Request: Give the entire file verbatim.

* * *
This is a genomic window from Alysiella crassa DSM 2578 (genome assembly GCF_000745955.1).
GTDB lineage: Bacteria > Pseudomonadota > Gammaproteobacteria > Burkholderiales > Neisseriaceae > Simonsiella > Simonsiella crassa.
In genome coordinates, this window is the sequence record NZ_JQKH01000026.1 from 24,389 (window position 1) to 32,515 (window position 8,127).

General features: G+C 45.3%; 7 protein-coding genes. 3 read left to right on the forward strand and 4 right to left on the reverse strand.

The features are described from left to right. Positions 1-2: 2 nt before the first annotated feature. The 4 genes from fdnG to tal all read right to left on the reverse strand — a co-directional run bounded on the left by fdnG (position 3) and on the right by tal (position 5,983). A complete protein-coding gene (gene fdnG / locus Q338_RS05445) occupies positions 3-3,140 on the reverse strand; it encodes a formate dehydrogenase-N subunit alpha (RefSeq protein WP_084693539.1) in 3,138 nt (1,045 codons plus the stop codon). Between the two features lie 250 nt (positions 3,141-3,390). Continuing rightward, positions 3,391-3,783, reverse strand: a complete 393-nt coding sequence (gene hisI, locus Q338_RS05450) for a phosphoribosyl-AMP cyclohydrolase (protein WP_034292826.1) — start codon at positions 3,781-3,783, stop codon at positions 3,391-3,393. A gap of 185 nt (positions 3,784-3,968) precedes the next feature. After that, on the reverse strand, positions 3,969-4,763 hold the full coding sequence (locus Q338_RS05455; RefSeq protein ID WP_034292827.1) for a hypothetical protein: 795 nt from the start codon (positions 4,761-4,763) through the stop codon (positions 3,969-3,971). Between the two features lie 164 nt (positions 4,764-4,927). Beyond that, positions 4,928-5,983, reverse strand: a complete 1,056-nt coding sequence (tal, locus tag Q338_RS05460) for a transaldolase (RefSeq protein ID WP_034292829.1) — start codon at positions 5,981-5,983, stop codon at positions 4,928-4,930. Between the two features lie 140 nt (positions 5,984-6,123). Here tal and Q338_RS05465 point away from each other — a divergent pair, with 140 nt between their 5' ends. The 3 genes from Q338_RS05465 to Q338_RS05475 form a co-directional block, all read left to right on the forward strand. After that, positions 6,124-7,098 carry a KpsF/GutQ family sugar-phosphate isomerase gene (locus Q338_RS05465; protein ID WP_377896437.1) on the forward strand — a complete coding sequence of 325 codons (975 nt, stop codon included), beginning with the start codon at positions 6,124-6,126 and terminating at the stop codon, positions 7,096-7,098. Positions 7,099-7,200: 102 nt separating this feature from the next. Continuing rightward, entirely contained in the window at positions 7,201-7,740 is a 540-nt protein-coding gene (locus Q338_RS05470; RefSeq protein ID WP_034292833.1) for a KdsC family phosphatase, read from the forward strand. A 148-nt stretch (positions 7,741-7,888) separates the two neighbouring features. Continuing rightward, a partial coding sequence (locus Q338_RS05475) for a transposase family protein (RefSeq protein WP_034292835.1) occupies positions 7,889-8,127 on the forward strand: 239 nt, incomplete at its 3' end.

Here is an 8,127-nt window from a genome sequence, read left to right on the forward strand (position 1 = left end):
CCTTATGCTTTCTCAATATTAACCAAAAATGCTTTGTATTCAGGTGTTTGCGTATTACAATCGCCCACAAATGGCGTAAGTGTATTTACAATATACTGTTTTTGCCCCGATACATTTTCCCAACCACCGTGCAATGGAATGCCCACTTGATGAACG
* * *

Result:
This is a genomic window from Alysiella crassa DSM 2578 (genome assembly GCF_000745955.1).
GTDB lineage: Bacteria > Pseudomonadota > Gammaproteobacteria > Burkholderiales > Neisseriaceae > Simonsiella > Simonsiella crassa.
In genome coordinates, this window is the sequence record NZ_JQKH01000026.1 from 24,389 (window position 1) to 32,515 (window position 8,127).

General features: G+C 45.3%; 7 protein-coding genes. 3 read left to right on the forward strand and 4 right to left on the reverse strand.

The features are described from left to right. Positions 1-2: 2 nt before the first annotated feature. The 4 genes from fdnG to tal all read right to left on the reverse strand — a co-directional run bounded on the left by fdnG (position 3) and on the right by tal (position 5,983). A complete protein-coding gene (gene fdnG / locus Q338_RS05445) occupies positions 3-3,140 on the reverse strand; it encodes a formate dehydrogenase-N subunit alpha (RefSeq protein WP_084693539.1) in 3,138 nt (1,045 codons plus the stop codon). Between the two features lie 250 nt (positions 3,141-3,390). Continuing rightward, positions 3,391-3,783, reverse strand: a complete 393-nt coding sequence (gene hisI, locus Q338_RS05450) for a phosphoribosyl-AMP cyclohydrolase (protein WP_034292826.1) — start codon at positions 3,781-3,783, stop codon at positions 3,391-3,393. A gap of 185 nt (positions 3,784-3,968) precedes the next feature. After that, on the reverse strand, positions 3,969-4,763 hold the full coding sequence (locus Q338_RS05455; RefSeq protein ID WP_034292827.1) for a hypothetical protein: 795 nt from the start codon (positions 4,761-4,763) through the stop codon (positions 3,969-3,971). Between the two features lie 164 nt (positions 4,764-4,927). Beyond that, positions 4,928-5,983, reverse strand: a complete 1,056-nt coding sequence (tal, locus tag Q338_RS05460) for a transaldolase (RefSeq protein ID WP_034292829.1) — start codon at positions 5,981-5,983, stop codon at positions 4,928-4,930. Between the two features lie 140 nt (positions 5,984-6,123). Here tal and Q338_RS05465 point away from each other — a divergent pair, with 140 nt between their 5' ends. The 3 genes from Q338_RS05465 to Q338_RS05475 form a co-directional block, all read left to right on the forward strand. After that, positions 6,124-7,098 carry a KpsF/GutQ family sugar-phosphate isomerase gene (locus Q338_RS05465; protein ID WP_377896437.1) on the forward strand — a complete coding sequence of 325 codons (975 nt, stop codon included), beginning with the start codon at positions 6,124-6,126 and terminating at the stop codon, positions 7,096-7,098. Positions 7,099-7,200: 102 nt separating this feature from the next. Continuing rightward, entirely contained in the window at positions 7,201-7,740 is a 540-nt protein-coding gene (locus Q338_RS05470; RefSeq protein ID WP_034292833.1) for a KdsC family phosphatase, read from the forward strand. A 148-nt stretch (positions 7,741-7,888) separates the two neighbouring features. Continuing rightward, a partial coding sequence (locus Q338_RS05475) for a transposase family protein (RefSeq protein WP_034292835.1) occupies positions 7,889-8,127 on the forward strand: 239 nt, incomplete at its 3' end.

Here is an 8,127-nt window from a genome sequence, read left to right on the forward strand (position 1 = left end):
CCTTATGCTTTCTCAATATTAACCAAAAATGCTTTGTATTCAGGTGTTTGCGTATTACAATCGCCCACAAATGGCGTAAGTGTATTTACAATATACTGTTTTTGCCCCGATACATTTTCCCAACCACCGTGCAATGGAATGCCCACTTGATGAACG